9 Most Bizarre Punishments From Ancient History

You’ve got to be kidding me.

Sal
Sal
Nov 21, 2020 · 5 min read
Ancient Punishments | Photo Credits: Storypik

Well, they say that ancient people lived in simpler times. But if you were on the wrong side of the law, you were done. And not just done, no quick death, oh no sir. Criminal punishments were heinous, brutal, shockingly evil, and vile. And if you were lucky enough to get a non-violent punishment, then the others were simply humiliating.

I’ve been doing a lot of research on ancient history lately. I was trying to understand how people behaved back then, what was their thought process? Did their culture have any influence on their behavior? Would they behave the same way if they were here today?

The way people handle their judicial system and the sort of punishments they give to convicts, tells us a lot about them. I’ve compiled a list of nine most bizarre punishments from ancient history that literally gave me goosebumps. Give them a read and let me know what you think.

1. Crushing By Elephants

Photo Credits: All That’s Interesting

Well, this was one of the most terrifying methods of execution and it comes from ancient Southeast Asia.

The convicts were executed by crushing them using elephants. This method was quite popular in India from the Mughal period until the late 19th century. The criminals were laid down and wild angry elephants ran over them repeatedly ensuring a quick yet painful death.

2. Death in a Cage

Medieval Italy and England were strange places. If anyone was sentenced to death then it meant that they had to go through both agonizing torture as well as public humiliation. And being isolated naked in a cage was the way to do it. The criminal was put inside an iron cage in a public place without any clothes or food and starved to death.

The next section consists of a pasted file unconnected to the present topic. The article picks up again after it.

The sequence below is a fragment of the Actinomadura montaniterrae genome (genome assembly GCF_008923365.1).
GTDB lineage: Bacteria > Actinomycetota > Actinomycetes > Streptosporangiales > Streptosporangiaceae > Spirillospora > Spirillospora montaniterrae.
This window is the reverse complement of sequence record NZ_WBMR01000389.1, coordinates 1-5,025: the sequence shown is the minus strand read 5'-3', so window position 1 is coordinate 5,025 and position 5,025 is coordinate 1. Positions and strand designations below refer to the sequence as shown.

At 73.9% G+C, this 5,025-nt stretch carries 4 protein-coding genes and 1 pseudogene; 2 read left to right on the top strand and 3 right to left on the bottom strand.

3. Cutting the Nose

Photo Credits: Artsy

Ouch. Ancient Egyptians used to cut people’s noses off if they broke the laws of the state. Once the punishment was served, the criminals were sent to prison city Rhinocorura, near Gaza.

It was a place full of crooks without noses. No one was above the law in ancient Egypt and corrupt government officials too were given the same punishment. Once a Pharaoh's wife slit his throat in his sleep. She along with all the conspirators were sentenced to have their noses cut off.

4. Animal Masks And Humiliating Badges

Photo Credits: Bustle

People liked to ridicule and humiliate criminals in the Middle ages. The best non-violent punishment was forcing the criminals to wear horrifying animal masks and roam them around the city.

Apart from these terrifying masks, criminals were given humiliating badges which they had to wear for their whole lives. The badges indicated that those criminals were not to be trusted with anything ever again. That’s rough but still better than getting your nose cut off.

5. Mud, the Glorius Mud

Execution by suffocation was a very common practice in ancient times. However, in the Medieval period, a very strange kind of suffocation technique was used called mud, the glorious mud.